Programmers sometimes refer to the properties and methods of an object collectively as that object’s interface. That’s because those properties and methods are the only way you can interact with the object. The rest of its operations are hidden from us.

An object’s interface (or message interface) is the collection of message signatures that object implements (performs). These signatures are the only way for other objects and code to access the object. The inner workings of each object is a ‘black-box’ to other objects; they cannot access the data in an object directly.


Polymorphism refers to the ability of different objects to respond to the same message in different ways.

Different objects can respond to the same message in different ways. This is because the procedure (i.e., the property or method) for that message has been defined within each object.

To expand on our earlier example, here’s several objects, each of which implements a Travel method:

Car.Travel(Chicago, Los Angeles)

Plane.Travel(Chicago, Los Angeles)

Boat.Travel(Chicago, Los Angeles)

Bike.Travel(Chicago, Los Angeles)

As you can see, each object would implement the Travel method in a very different way. But because the Travel method for each is contained in the object itself, it doesn’t matter. And you could add other objects later with their own Travel methods, and this does not effect the existing objects or procedures using those objects.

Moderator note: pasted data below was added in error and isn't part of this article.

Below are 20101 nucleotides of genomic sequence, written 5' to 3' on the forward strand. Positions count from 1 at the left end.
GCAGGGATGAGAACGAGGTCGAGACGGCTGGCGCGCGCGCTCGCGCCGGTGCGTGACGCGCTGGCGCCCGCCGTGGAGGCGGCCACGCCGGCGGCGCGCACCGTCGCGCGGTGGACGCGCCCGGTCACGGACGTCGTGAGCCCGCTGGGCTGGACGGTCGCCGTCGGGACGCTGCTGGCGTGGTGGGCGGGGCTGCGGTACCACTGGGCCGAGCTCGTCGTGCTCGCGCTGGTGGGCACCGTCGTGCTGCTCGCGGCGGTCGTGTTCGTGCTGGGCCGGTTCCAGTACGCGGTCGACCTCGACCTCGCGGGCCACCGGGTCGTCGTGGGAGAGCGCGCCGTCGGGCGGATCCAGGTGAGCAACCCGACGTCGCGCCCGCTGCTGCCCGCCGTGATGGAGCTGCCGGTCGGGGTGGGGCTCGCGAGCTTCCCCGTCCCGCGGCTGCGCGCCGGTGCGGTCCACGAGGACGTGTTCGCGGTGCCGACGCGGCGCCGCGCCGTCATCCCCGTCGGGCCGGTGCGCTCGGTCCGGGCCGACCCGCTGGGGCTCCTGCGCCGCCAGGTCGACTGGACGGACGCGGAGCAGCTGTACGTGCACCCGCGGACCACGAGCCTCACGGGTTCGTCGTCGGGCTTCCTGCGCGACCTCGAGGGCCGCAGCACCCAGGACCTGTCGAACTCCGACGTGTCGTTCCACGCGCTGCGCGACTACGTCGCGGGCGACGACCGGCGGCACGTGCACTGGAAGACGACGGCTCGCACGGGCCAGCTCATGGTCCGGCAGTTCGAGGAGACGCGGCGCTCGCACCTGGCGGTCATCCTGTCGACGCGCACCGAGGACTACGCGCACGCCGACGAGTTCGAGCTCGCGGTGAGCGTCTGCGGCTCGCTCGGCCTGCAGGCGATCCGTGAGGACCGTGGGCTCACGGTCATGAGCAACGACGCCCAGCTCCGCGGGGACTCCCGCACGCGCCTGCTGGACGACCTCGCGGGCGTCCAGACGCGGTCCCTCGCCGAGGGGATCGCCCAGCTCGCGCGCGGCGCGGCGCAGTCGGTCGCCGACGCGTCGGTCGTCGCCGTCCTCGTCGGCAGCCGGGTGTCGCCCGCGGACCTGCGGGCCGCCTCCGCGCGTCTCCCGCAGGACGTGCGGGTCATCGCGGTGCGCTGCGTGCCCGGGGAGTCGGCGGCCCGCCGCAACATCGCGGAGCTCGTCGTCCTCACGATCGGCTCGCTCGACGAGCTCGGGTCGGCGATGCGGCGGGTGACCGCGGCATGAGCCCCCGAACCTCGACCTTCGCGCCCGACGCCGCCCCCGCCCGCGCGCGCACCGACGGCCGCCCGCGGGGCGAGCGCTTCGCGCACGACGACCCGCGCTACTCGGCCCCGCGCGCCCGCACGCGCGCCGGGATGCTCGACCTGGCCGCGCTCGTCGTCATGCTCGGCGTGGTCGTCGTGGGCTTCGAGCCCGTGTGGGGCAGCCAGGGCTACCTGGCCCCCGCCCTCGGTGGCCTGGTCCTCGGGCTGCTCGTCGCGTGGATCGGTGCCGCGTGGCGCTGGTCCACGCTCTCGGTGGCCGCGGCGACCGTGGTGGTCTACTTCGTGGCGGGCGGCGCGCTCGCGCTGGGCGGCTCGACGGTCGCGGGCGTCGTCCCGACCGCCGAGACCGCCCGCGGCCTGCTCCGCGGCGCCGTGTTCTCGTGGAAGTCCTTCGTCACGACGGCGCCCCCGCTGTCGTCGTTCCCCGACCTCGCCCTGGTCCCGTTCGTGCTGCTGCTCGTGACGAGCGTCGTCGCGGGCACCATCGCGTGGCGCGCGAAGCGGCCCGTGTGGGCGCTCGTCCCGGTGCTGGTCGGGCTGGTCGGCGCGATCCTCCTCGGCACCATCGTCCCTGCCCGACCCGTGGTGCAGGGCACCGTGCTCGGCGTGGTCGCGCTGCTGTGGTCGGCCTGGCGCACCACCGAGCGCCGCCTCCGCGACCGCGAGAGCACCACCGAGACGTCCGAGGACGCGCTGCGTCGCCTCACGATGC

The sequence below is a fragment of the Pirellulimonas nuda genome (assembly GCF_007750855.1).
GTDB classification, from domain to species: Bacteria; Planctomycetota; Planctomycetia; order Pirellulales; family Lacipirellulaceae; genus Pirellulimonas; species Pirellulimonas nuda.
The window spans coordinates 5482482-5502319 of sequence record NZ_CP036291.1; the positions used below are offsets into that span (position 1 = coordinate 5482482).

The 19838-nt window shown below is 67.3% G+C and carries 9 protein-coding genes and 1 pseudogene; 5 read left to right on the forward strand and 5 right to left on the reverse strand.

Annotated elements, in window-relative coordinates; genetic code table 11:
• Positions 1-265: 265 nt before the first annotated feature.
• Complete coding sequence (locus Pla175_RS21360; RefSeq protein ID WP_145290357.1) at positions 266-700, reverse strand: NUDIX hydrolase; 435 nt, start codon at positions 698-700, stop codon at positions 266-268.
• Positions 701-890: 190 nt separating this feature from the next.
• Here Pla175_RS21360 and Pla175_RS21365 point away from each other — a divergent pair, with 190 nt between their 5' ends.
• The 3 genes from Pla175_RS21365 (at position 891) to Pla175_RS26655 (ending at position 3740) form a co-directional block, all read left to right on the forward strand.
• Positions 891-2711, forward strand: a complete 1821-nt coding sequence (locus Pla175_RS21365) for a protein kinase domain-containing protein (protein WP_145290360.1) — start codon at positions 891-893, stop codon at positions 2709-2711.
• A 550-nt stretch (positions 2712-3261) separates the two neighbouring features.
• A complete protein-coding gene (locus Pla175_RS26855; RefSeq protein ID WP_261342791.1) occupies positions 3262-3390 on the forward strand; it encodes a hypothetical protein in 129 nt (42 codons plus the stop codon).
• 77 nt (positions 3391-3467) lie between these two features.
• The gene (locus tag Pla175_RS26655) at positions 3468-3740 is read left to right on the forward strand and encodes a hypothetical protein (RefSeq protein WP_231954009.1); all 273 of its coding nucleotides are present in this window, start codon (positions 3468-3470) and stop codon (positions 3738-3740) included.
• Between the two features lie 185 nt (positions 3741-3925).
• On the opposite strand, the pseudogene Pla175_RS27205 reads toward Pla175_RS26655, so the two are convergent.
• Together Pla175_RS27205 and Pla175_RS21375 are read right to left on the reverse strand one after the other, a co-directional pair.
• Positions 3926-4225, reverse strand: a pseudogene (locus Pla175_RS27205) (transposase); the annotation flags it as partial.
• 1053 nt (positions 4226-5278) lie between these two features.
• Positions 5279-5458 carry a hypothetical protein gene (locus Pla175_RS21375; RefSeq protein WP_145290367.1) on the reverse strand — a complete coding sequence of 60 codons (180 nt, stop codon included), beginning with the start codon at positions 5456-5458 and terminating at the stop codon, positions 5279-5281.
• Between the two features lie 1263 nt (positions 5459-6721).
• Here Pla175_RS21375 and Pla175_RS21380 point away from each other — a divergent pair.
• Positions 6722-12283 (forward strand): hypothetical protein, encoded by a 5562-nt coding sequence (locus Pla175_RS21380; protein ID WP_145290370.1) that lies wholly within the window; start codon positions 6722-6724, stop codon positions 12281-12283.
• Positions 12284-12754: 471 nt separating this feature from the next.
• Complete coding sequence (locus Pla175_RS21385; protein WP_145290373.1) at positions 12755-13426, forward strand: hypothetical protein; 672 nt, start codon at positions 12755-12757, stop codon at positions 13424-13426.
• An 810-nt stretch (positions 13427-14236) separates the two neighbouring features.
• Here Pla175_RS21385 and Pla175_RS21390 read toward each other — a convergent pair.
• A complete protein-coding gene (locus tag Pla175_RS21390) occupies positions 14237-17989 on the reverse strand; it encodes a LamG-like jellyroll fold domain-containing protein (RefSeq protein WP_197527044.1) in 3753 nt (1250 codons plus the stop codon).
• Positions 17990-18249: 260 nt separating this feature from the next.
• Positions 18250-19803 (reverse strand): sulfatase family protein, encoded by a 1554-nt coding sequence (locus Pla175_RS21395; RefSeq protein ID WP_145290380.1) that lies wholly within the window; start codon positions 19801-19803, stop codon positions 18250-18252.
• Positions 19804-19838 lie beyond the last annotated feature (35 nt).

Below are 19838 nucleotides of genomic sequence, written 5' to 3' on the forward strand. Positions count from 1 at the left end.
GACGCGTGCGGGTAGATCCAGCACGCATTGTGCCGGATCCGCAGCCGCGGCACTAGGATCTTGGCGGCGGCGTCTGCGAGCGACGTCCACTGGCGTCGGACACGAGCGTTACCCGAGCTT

A class is the template that defines the methods and properties included in a particular type of object. An instance is an example of that object created (or instantiated) when the program is running. One way to think of it is this: the class is the blueprint, while the instance is the actual, specific house.

A class: Page object

Three instances: Page 1, Page 2, Page 3

Classes can be based on other classes. This is called inheritance. The object based on other objects (usually called derived classes, or subclasses) inherit all the properties and methods of the first class (usually called base class, or superclass). However, they can substitute methods of their own for the superclass methods. They can also contain additional properties or methods.

Classes can be nested to any depth, with subclasses inheriting all the methods and properties of the classes above it.

The term virtual class refers to a class that other classes will be based on, but which will never actually be instantiated in the program.

Note that Visual Basic 6.0 is not a completely object-oriented language, because it does not support inheritance. You cannot (really) base classes on other classes in VB or VBA 6.0. You can in VB.Net, however, which is one of the appeals of that language.

Also, be aware that inheritance has nothing to do with how objects are structured in an object model. In an object model, objects that contain other objects are called parent object, while objects contained in other objects are referred to as children of the containing object. This has nothing to do with inheritance. The child objects do not inherit properties or methods from the parent objects. For example, in the Publisher object model, the Page object inherits none of its members from the Document object, which is one of its parents.